FuelCell Energy: on the Declining Path
FuelCell Energy (FCELB) recently reported its second quarter 2016 results. The company reported revenues of $28.6 million which was only $19,000 less than that for the same period of last year. Moreover, the company incurred a gross loss of $200,000 compared to a gross profit of $2 million for the same period last year.
FuelCell had to incur two heavy non-recurring charges totalling $20 million during the quarter that resulted in the gross loss.
The company’s operating expenses increased from $10.8 million to $12.6 million Y-o-Y. This was a result of extensive project development activities combined with targeted and accelerated R&D expenditures in an effort to enhance the product offerings. Ultimately, the company made a loss of $16.2 million or $0.56 per basic and diluted share during the quarter, down compared to $10.7 million or $0.44 per basic and diluted share in the year ago quarter.
Even though the company reported a flat revenue growth and a fall in earnings, the back log was quite strong. The company had a backlog of $411 million at the end of its Q2. Further, more than 70% of this i.e. $295 million is services related backlog which commands a higher margin. The backlog is also several time its quarterly revenue which means the company is getting a lot of business. The issue that FuelCell needs to address is that of building a sustainable business model which can churn out recurring profits. And with its latest innovative moves, one should believe the company will be able to do it in the long term.
The key to progress in any industry is innovation. But for a company like FuelCell which deals with latest technologies and still has to develop a full-fledged market, innovation is the way of life and the key to survival. These companies need to come up with recognizable and viable innovative solutions to industrial problems one after the other to keep the customers and investors interested. In a bid to foster the innovations, FuelCell collaborates with its industrial partners and works on their live problems.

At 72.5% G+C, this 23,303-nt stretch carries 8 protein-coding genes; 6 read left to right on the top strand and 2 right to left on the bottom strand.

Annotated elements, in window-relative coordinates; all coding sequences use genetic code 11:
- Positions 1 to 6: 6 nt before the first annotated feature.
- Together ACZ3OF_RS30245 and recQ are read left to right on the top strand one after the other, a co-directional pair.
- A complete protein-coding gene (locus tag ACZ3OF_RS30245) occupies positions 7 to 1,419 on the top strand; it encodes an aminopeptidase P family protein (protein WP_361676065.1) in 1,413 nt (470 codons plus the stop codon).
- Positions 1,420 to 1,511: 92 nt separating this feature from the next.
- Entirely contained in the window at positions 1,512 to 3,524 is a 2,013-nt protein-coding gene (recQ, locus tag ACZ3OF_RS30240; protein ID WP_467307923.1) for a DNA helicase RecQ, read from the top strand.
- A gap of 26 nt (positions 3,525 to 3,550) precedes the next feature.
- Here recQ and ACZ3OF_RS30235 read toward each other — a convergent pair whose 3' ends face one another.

FuelCell's latest move in this direction was its collaboration with Exxon Mobil Corporation (XOM) to pursue a novel technology in Carbon Capture Sequestration (CCS). The new technology will be used to capture carbon through a new application of carbonate fuel cells and thus help reduce operating costs. Exxon itself has a great experience of reducing green-house emissions which could be vital for the development of FuelCell’s new technology.
The advantage of carbon capture is not limited to just ensuring clean operations and earning carbon credits. From the commercial point of view, there are various uses of carbon dioxide like carbonated drinks, food processing, and chemicals. Further, it is used as an injection gas by oil and gas producers for enhanced oil recovery. In other words, carbon dioxide can be sold after being captured and the investment made to employ the carbon capture technology can easily be recovered. Lastly, the carbon capture system can also concentrate the captures carbon dioxide to generate electricity.
This could prove to be a big step forward for FuelCell as this technology has the potential of capturing 90% of carbon dioxide that is being emitted by large emitters such as power plants and other industrial units produced due to burning of fossil fuels. As a result, the application of this novel technology is going to prove highly beneficial to many-many potential customers. Especially the power plants that would use it will have to bear a lower cost of carbon taxes. And it is estimated that at least half of the global power generation will still be done using fossil fuels by 2050. So, there are going to be enough power plant operators who will be more than willing to pay for FuelCell’s latest carbon capture method.
According to a report on marketsandmarkets.com, carbon capture sequestration market is estimated to grow at a CAGR of over 27.18% from over $1.78 billion in 2013 to nearly $6.81 billion by 2019.
Further, according to the projection made by the US government, the amount carbon emissions is going to decline with a reduction in coal fired power plants as the government's Clean Power Plan comes into force. The projected decline in carbon emissions is 32% in 2030 compared to 2005.
A reduction in supply will be taking the price of carbon dioxide up. Synapse forecasts an increase in carbon dioxide price per ton from $20 per ton in 2020 to $35 per ton in 2030 and to $85 in 2050 in mid-case scenario.
Therefore, this particular partnership with Exxon Mobil could go a long way in providing the much needed momentum to FuelCell for the long term.
FuelCell has not been able to generate sustainable profits till date. But it is getting a lot of business to do because of its ability to innovate continuously. And as a result it has built a good amount of backlog. On similar lines, the company has partnered with Exxon to develop a novel technology that has a very promising long term future. This could really get the monkey off its back.